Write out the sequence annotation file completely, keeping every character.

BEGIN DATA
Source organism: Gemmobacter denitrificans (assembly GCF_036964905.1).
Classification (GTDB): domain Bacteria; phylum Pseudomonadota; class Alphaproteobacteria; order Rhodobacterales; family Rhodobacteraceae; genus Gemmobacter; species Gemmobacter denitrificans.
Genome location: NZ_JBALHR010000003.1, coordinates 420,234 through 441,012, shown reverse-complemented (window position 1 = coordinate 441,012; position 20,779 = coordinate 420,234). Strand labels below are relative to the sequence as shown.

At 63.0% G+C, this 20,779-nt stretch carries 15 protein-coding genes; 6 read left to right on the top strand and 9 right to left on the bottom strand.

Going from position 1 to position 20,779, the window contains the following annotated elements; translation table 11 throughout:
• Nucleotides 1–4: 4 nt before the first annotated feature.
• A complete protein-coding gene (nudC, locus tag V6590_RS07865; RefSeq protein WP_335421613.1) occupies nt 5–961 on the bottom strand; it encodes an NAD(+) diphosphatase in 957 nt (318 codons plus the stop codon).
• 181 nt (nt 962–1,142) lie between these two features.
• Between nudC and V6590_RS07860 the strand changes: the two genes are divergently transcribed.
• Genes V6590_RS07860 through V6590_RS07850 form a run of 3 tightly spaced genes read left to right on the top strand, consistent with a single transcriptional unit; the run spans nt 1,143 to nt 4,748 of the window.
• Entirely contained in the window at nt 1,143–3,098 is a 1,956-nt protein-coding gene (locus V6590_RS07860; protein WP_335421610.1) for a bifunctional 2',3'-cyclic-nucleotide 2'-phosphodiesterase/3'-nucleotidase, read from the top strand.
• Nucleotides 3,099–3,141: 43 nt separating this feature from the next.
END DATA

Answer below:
Source organism: Gemmobacter denitrificans (assembly GCF_036964905.1).
Classification (GTDB): domain Bacteria; phylum Pseudomonadota; class Alphaproteobacteria; order Rhodobacterales; family Rhodobacteraceae; genus Gemmobacter; species Gemmobacter denitrificans.
Genome location: NZ_JBALHR010000003.1, coordinates 420,234 through 441,012, shown reverse-complemented (window position 1 = coordinate 441,012; position 20,779 = coordinate 420,234). Strand labels below are relative to the sequence as shown.

At 63.0% G+C, this 20,779-nt stretch carries 15 protein-coding genes; 6 read left to right on the top strand and 9 right to left on the bottom strand.

Going from position 1 to position 20,779, the window contains the following annotated elements; translation table 11 throughout:
• Nucleotides 1–4: 4 nt before the first annotated feature.
• A complete protein-coding gene (nudC, locus tag V6590_RS07865; RefSeq protein WP_335421613.1) occupies nt 5–961 on the bottom strand; it encodes an NAD(+) diphosphatase in 957 nt (318 codons plus the stop codon).
• 181 nt (nt 962–1,142) lie between these two features.
• Between nudC and V6590_RS07860 the strand changes: the two genes are divergently transcribed.
• Genes V6590_RS07860 through V6590_RS07850 form a run of 3 tightly spaced genes read left to right on the top strand, consistent with a single transcriptional unit; the run spans nt 1,143 to nt 4,748 of the window.
• Entirely contained in the window at nt 1,143–3,098 is a 1,956-nt protein-coding gene (locus V6590_RS07860; protein WP_335421610.1) for a bifunctional 2',3'-cyclic-nucleotide 2'-phosphodiesterase/3'-nucleotidase, read from the top strand.
• Nucleotides 3,099–3,141: 43 nt separating this feature from the next.